• New Orleans, Louisiana-based Chosen Diagnostics — a biotech company focusing on custom treatment. First, Chosen is focused on creating two novel biomarker diagnostic kits — one for gastrointestinal disease in premature infants.
  • San Francisco, California-based Ejenta — which uses NASA tech and artificial intelligence to enhance connected care.
  • Highland, Maryland-based Emergency Medical Innovation — a company focused on emergency medicine like Bleed Freeze, a novel device for more efficiently treating nosebleeds.
  • Columbia, Missouri-based Healium — an app to quickly reduce burnout, self-manage anxiety, and stress.
  • Farmington, Connecticut-based Nest Collaborative — digital lactation solutions and support.
  • Palo Alto, California-based Nyquist Data — a smart search engine to enable medical device companies to get FDA approvals faster.
  • New Orleans-Louisiana based Obatala Sciences — a biotech startup working with research institutions across the globe to advance tissue engineering and regenerative medicine.
  • Perth, Australia-based OncoRes — a company that's developing a technology to provide surgeons with real-time assessment of tissue microstructure.
The inaugural event that mixed health care and basketball — two vastly different industries with strong connections to women — attracted support from partners and sponsors, such as Intel, Accenture, Morgan Lewis, Houston Methodist, Johnson & Johnson Innovation, and more, according to Ayse McCracken, founder and board chair of Ignite.

"Our partners and sponsors are an integral part of our organization" says McCracken. "Without each and every one of them, the networks, resources, and commitment to advancing women leaders, we would not have grown so rapidly in just four years and our IGNITE Madness event would not enjoy this vibrant ecosystem that now surrounds female entrepreneurs."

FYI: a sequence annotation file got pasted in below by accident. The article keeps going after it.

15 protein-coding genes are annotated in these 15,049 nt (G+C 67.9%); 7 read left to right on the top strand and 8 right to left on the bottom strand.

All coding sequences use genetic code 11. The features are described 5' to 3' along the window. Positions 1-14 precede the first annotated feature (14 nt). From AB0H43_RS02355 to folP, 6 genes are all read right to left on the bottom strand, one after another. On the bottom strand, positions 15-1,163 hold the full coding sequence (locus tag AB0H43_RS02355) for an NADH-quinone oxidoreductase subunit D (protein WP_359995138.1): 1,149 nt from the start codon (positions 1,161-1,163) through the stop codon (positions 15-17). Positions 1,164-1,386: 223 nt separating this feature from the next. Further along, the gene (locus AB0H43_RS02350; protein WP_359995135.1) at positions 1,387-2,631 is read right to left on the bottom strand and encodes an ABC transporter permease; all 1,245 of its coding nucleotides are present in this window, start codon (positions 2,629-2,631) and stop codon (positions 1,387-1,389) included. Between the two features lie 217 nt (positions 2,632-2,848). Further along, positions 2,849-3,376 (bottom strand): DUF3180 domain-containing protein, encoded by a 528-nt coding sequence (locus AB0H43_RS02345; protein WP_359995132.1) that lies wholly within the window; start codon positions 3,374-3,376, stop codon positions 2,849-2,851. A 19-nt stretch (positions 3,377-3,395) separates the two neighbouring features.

First up in selecting their winner for their investment was Texas Halo Fund. Chosen Diagnostics took home the $50,000 investment.

"While we were impressed by everyone who pitched tonight, one company stood out to us," says Kyra Doolan, managing partner. "[Chosen Diagnostics] exemplifies what we are looking for: an innovative solution, a strong CEO, and a real addressable market."

The second monetary award was presented by Tom Luby, director of TMC Innovation. The award was an $100,000 investment from the TMC Venture Fund, as well as admission to TMCx. The recipient of the investment was OncoRes.

"We are absolutely blown away," says Katharine Giles, founder of Onco. "We've already got a great link to Texas and looking forward to more."

The largest monetary award that was on the table was presented by Wavemaker Three-Sixty Health, a leading Southern-California based, early stage venture capital firm, for $150,000. However, at the time of the announcement, Managing Partner Jay Goss decided to award four startups an undisclosed amount of investment. Goss says he and his team will meet with each company to establish an investment.
The companies that were recognized by Wavemaker were: Healium, Ejenta, Emergency Medical Innovation, and Nest Collaborative.
Lastly, Ignite itself had $27,500 cash awards to give out to the pitch competition winners. The funds will be distributed between the winners. OncoRes took first place, Abilitech came in second place, and Obatala Sciences took third place.